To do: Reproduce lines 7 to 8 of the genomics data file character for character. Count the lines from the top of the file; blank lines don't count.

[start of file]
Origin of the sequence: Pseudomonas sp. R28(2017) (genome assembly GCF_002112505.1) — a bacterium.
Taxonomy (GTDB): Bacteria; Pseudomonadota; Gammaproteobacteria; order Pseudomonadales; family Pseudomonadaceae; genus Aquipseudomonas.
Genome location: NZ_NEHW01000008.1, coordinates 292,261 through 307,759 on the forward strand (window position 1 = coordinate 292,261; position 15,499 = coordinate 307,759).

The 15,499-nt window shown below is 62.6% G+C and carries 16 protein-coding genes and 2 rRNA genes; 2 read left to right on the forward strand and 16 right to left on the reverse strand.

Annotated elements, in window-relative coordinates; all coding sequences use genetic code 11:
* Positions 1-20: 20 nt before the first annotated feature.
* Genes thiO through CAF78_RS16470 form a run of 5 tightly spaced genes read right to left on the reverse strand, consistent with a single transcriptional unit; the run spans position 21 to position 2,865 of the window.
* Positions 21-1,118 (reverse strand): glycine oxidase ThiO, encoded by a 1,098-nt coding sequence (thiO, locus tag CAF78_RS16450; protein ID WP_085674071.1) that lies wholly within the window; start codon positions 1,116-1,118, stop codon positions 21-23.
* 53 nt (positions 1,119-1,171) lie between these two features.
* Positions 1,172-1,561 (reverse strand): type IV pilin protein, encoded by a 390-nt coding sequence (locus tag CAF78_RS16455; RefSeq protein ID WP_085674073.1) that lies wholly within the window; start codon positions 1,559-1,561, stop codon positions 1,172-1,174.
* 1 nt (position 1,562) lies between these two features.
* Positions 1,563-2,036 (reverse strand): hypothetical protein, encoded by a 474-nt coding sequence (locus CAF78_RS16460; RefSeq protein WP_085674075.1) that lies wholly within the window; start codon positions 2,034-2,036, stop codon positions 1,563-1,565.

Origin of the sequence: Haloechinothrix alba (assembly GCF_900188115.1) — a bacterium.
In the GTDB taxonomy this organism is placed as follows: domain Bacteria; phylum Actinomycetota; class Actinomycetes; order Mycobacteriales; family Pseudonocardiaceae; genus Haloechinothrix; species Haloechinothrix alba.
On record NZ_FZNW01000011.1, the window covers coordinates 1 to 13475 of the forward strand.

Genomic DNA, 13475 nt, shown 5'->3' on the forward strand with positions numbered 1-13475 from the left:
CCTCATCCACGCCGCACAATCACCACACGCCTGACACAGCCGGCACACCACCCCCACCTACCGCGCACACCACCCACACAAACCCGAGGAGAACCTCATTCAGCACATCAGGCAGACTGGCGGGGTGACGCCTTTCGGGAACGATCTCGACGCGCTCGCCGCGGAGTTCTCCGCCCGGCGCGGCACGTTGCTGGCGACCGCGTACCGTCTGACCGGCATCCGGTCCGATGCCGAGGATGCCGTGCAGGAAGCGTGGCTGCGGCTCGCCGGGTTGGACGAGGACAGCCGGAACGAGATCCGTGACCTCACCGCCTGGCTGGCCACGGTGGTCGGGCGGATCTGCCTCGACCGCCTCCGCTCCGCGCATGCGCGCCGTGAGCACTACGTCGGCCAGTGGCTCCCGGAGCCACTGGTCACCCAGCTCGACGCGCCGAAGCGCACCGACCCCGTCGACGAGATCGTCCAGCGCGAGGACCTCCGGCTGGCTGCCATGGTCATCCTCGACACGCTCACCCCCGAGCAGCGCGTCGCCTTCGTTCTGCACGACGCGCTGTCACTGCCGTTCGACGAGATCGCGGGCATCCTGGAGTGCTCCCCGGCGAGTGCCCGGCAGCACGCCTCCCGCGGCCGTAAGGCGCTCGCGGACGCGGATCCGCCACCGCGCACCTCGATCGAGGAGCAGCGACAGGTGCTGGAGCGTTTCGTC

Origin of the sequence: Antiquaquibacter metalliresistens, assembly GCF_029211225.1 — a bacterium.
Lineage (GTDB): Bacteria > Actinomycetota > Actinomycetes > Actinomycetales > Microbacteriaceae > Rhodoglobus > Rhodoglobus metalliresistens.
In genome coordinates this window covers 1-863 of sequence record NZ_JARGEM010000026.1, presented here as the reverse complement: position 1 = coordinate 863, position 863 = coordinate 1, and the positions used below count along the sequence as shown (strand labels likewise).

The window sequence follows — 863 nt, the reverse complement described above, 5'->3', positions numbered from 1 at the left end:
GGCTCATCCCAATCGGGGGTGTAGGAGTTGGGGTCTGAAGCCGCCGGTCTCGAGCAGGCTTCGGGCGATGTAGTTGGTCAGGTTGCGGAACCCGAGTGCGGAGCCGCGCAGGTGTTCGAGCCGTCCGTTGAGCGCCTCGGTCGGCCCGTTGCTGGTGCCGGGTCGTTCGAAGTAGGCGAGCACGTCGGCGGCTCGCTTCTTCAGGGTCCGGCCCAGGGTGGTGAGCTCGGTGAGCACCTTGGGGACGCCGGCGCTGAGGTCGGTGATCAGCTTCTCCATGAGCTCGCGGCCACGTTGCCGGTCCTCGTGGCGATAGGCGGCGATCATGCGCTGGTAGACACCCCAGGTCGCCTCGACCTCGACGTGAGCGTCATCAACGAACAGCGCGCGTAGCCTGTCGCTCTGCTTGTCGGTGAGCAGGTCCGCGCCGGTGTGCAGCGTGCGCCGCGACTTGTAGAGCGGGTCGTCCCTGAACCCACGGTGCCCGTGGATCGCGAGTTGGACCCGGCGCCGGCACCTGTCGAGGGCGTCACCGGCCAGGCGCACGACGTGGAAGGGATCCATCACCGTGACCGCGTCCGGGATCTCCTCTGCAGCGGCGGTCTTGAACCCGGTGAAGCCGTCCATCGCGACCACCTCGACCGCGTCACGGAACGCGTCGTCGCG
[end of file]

* Genes thiO through CAF78_RS16470 form a run of 5 tightly spaced genes read right to left on the reverse strand, consistent with a single transcriptional unit; the run spans position 21 to position 2,865 of the window.
* Positions 21-1,118 (reverse strand): glycine oxidase ThiO, encoded by a 1,098-nt coding sequence (thiO, locus tag CAF78_RS16450; protein ID WP_085674071.1) that lies wholly within the window; start codon positions 1,116-1,118, stop codon positions 21-23.